Four-year-old Peanut didn’t help by swinging at dangerous angles of the side of the trolley, giddy with the freedom offered her by T-Bone’s worse behaviour.

This week, T-Bone has launched himself into his Two’s with dramatic force. He swings between between hanging lovingly off my neck and begging ‘Cuddle! Cuddle!’ and throwing noisy tantrums that have kept him in constant motion between Time Out and harmonious family life. Relations between him and Peanut have spiralled downhill. She doesn’t like being told ‘you are bum’ either. Battles between them are sudden and fierce. One minute they are playing Lego happily while I wash up, and seconds later they are shrieking at an ear-splitting pitch and I am between them shouting ‘What happened? Stop shouting! Stop shouting! STOP SHOUTING!’

Even at night, as I lie in bed pondering the terrible parental irony of shouting STOP SHOUTING at the children, T-Bone’s unreasonable demands continue. Last night at midnight he began to call out in distress. ‘What is it?’ I asked blearily at his bedside. ‘I want my dinner,’ he wailed. ‘It’s the night-time, I said firmly. ‘It’s time for sleep. Not dinner.’ He was having none of it. ‘Peanut eating my dinner!’ he insisted. ‘She is asleep, T-Bone. Everybody is asleep! ‘It was hopeless. ‘No! ‘ he shouted at his highest pitch. ‘They are eating my DINNER!’

Keith and I take it in turns, miserably, to try all our tricks. We calmly pat and sing. We fetch milk. We sternly address the yelling and we place toys on the naughty shelf. Nothing particularly works. At some point T-Bone gets tired of the midnight show and decides to go back to sleep. And in the morning, while Keith and I are shattered and haggard, T-Bone wakes bright and early, chirpily jumping up and down on his bed and shouting in rhythm: ‘Change! My! Poo! Bum!’

I know this phase ends. I know it will end, and my agreeable, sweet little boy will return. I’m repeating this to myself as a soothing mantra, even as I develop an anxious facial tic and eat an unreasonable amount of restorative chocolate. But I might have to change supermarkets for the duration.

Wednesday, July 13, 2011

Is Forty. Is Good!

In amongst the lung infections and the creaky bones and the whinging, it was my birthday last week, and I turned forty! Up until the last minute we didn't know if Keith would be well enough to make it away, but he rallied, and we flew off to Melbourne for a last-blast Mum and Dad getaway before the Little Hairy One arrives.

My lovely mum-in-law Liz minded the smallies, we had some excellent catch-ups with Keith's sister Jen, and managed a very little bit of wandering around, but we couldn't walk far. Mostly, we tucked up in the beautiful Langham Hotel, eating room service, taking baths and sleeping. One night, Keith wrapped up wooly, I strapped on my beige pelvic support undergarment, and we went to the ballet, which was just lovely.

Fancy hotel life, ballet and lipstick. It was much fun to play at grown up glamour for a couple of days.

My lovely friends bought me some beautiful boots, and wonderful packages arrived in the mail. Children sang down the phone and friends Facebooked sweet messages. Teppanyaki fun is planned with nieces and nephews. There have been visitors coming down with lunch and cakes. Girlfriends who make you lunch and then fold your washing - what could be better?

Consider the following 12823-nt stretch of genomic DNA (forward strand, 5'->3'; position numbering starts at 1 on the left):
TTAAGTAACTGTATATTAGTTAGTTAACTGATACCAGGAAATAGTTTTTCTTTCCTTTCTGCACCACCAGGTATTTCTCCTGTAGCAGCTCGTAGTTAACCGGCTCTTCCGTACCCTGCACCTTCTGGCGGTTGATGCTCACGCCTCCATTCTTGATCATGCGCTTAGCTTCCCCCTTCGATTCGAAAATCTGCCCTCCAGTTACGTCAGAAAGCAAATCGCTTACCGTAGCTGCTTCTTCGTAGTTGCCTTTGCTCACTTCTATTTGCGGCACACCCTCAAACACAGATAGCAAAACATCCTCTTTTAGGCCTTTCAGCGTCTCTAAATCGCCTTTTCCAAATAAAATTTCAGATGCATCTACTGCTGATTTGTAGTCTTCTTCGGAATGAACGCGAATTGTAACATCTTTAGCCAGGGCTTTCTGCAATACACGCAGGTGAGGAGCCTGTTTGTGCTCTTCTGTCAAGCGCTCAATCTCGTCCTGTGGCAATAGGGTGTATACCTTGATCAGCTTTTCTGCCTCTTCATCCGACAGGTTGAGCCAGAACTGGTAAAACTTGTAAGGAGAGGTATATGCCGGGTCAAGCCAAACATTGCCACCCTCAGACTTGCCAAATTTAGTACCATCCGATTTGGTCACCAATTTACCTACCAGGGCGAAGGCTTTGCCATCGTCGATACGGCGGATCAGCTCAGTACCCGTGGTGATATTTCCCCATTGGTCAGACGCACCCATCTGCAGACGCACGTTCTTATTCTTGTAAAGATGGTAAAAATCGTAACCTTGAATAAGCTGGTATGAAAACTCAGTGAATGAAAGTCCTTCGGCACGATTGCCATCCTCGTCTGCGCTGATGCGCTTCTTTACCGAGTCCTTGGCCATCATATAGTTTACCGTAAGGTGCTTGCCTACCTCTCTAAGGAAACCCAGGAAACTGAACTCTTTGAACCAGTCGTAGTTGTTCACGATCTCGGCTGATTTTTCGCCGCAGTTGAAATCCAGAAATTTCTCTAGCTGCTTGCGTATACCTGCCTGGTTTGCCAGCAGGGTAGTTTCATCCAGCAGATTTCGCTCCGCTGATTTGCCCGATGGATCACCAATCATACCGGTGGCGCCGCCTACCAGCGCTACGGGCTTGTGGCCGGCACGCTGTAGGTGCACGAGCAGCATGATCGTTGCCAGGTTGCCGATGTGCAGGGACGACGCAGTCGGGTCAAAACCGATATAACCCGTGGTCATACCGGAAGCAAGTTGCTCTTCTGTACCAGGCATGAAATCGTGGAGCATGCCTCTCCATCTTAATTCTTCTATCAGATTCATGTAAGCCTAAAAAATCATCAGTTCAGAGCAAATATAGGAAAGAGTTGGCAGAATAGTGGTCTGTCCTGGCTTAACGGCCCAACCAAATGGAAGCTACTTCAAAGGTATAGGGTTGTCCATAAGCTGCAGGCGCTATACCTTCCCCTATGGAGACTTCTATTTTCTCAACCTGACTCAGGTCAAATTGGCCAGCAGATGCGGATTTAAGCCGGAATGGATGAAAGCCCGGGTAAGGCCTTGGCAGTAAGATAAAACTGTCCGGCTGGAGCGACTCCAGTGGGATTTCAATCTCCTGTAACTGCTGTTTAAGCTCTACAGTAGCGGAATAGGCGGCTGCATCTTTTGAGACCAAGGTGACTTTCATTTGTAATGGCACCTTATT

I think forty will be a fine old age to be. And in three weeks my toy-boy Dr Keith will join me in his fifth decade, and two weeks after that a new little person will come for a twenty-year sleepover at the Mogantosh Ranch.

So all is well.

Saturday, July 9, 2011

Le Pathos

Keith: Pneumonia. On his third round of antibiotics. Living like a hermit inside our Flu Cave bedroom (for decor, picture a landscape of humidifiers, heartburn tablets, cough lollies, hot-water bottles, pelvic support straps, painkillers, escaped Lego and tissues, and then explode a laundry bomb on top.)
Teddy: Crazed with two-year-old naughtiness. And doing the most appalling poos, three a day. Refusing to toilet train but insisting on pushing his otherwise pointless underpants around in a stroller and calling them his puppies.
Ivy: Won't take off Snow White costume. Perfecting her sulking technique. Signing her name with a question mark (IVY?) Trotting about wearing a giant pashmina attached to her head with a band so she can have long, pink hair.
Me: Elvis still rocking. Car still unfixed. Scan shows big baby (with lots of hair!)

That is all.
I'll be back next week in which I plan to practice the art of Not Complaining.

Friday, July 1, 2011

Grateful For Lady Love

My neighbour and darling filthbag friend Sarah took this photo sometime last year. I've spent some time looking at it this week, remembering easier seasons, and reminding myself that the wheel will turn and we'll be happily jumping in the mud again soon.

Keith is slowly but shirley starting to rally from his terrible lurgy. He's been absolutely hammered, hardly out of bed for more than a week, and he's on his second round of antibiotics. My whooping cough test results came back negative, but my pelvis remains ambivalent about the old place in my body it used to occupy. It's still cruising about a little. I'm needing some good painkillers to make it through the latter part of the day. The pair of us are moments away from a courtesy bus to the glue factory.

But as the week has worn on, the network of women friends that surround me have appeared, one after the other, on the doorstep with pies, and salads, and slices, and cakes, and pelvic belts, and 'tummy-socks' and baby-sitting offers, and hugs and jokes and kindness.

I am so deeply grateful to have friends in my life.

More grateful over here.